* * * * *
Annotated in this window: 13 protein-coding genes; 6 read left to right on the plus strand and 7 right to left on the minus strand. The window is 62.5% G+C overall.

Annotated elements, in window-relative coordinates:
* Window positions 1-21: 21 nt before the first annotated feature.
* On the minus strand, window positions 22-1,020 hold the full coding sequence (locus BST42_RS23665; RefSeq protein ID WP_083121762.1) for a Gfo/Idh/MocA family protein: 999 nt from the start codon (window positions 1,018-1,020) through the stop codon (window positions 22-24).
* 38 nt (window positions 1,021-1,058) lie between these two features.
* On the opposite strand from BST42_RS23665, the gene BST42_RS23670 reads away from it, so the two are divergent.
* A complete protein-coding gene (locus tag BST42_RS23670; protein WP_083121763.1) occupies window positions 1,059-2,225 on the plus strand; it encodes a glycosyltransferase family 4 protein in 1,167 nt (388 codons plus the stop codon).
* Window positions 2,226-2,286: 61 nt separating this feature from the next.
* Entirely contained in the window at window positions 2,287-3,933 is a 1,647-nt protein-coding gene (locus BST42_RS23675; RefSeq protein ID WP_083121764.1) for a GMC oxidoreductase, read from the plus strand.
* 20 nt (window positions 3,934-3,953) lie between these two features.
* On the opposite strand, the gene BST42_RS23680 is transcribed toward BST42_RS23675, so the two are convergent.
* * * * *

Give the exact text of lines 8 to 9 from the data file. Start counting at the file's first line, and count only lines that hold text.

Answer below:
* Window positions 2,226-2,286: 61 nt separating this feature from the next.
* Entirely contained in the window at window positions 2,287-3,933 is a 1,647-nt protein-coding gene (locus BST42_RS23675; RefSeq protein ID WP_083121764.1) for a GMC oxidoreductase, read from the plus strand.